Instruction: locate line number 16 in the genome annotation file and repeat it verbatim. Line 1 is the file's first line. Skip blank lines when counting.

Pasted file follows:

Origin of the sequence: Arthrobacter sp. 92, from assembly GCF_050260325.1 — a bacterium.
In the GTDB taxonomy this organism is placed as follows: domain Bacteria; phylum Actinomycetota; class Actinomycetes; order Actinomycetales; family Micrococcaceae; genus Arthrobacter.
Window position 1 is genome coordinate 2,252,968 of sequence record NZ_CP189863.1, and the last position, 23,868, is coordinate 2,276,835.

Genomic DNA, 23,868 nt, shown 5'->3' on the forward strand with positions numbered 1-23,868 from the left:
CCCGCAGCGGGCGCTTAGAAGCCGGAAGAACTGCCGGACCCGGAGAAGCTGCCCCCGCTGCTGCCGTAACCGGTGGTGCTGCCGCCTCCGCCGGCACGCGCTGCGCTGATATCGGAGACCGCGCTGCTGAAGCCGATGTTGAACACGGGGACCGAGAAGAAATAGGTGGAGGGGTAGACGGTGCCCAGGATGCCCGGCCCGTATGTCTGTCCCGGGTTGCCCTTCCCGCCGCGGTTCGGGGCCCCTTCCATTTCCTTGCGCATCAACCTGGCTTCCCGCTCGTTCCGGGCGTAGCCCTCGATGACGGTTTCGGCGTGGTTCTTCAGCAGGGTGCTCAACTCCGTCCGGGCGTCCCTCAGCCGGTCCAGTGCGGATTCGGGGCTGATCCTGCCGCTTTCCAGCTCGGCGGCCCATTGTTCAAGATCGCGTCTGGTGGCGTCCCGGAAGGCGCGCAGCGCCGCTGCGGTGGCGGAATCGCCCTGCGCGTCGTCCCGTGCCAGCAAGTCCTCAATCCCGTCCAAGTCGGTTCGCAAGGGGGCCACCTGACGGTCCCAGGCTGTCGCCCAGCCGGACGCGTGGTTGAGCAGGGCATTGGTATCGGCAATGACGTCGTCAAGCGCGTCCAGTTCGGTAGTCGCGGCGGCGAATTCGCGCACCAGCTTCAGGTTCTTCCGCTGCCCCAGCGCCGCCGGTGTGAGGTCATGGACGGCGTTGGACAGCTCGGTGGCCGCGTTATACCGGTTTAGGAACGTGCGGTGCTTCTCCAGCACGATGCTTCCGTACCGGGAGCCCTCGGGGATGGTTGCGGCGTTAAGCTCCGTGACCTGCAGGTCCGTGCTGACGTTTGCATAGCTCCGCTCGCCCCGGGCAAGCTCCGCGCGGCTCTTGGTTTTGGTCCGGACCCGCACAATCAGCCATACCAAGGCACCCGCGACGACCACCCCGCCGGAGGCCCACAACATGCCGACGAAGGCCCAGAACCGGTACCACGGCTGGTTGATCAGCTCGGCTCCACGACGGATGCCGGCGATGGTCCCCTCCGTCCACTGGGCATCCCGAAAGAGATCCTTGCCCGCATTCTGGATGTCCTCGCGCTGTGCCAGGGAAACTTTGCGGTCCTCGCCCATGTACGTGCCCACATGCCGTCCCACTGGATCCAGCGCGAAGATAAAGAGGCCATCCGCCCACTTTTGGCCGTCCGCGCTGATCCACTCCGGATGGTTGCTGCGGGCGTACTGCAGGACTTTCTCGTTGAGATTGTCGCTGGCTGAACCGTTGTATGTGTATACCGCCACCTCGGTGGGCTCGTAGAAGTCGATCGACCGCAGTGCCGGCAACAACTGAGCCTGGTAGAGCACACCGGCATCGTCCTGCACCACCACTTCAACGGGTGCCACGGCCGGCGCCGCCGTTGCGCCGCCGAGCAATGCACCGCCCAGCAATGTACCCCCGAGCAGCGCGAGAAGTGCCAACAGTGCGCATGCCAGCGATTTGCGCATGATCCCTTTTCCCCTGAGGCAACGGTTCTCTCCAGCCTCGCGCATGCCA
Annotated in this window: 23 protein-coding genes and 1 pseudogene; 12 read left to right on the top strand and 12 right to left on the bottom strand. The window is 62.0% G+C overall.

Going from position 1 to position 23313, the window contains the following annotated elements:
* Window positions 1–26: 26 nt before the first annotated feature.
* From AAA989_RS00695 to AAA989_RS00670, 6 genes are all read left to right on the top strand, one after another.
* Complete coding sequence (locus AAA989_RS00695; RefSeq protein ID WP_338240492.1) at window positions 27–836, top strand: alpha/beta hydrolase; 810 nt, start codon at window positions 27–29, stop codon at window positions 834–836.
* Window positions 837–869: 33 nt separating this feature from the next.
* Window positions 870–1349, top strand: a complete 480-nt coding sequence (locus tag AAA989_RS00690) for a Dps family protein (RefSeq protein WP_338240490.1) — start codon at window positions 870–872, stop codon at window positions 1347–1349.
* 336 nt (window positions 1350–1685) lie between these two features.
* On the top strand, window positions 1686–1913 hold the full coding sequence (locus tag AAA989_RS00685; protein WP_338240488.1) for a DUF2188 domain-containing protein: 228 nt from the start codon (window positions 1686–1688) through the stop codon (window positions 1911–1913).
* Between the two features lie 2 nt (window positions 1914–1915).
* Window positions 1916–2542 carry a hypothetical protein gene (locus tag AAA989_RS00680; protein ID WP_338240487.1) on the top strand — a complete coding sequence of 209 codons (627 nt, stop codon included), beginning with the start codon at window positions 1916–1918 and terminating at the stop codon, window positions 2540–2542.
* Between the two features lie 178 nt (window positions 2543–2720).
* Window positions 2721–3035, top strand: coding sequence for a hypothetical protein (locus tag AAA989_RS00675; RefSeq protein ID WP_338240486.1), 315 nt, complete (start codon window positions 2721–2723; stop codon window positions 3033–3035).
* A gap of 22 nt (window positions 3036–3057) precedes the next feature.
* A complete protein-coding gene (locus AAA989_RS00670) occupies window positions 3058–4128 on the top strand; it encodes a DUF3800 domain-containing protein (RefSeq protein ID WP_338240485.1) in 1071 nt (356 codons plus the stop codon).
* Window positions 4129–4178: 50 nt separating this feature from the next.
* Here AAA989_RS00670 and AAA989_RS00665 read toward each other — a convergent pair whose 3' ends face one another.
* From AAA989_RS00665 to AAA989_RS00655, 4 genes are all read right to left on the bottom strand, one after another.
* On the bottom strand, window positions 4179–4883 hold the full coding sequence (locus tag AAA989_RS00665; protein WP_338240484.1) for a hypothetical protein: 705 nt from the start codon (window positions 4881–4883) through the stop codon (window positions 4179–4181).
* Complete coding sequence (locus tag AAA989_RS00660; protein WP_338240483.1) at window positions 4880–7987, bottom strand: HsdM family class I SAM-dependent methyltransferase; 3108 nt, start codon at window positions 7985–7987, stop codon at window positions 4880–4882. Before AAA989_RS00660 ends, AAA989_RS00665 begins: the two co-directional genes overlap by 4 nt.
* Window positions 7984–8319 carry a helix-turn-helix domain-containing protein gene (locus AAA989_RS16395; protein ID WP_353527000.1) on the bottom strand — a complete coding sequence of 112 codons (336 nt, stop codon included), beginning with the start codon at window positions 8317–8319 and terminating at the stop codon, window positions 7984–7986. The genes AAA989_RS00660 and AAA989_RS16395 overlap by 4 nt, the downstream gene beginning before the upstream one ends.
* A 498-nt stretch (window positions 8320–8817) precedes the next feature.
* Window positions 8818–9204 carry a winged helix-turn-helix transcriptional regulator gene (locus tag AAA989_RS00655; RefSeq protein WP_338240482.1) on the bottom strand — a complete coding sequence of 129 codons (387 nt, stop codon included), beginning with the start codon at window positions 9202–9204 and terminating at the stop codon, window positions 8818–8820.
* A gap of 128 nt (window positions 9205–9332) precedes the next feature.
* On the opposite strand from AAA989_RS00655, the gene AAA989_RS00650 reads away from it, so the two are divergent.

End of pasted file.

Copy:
* Window positions 1916–2542 carry a hypothetical protein gene (locus tag AAA989_RS00680; protein ID WP_338240487.1) on the top strand — a complete coding sequence of 209 codons (627 nt, stop codon included), beginning with the start codon at window positions 1916–1918 and terminating at the stop codon, window positions 2540–2542.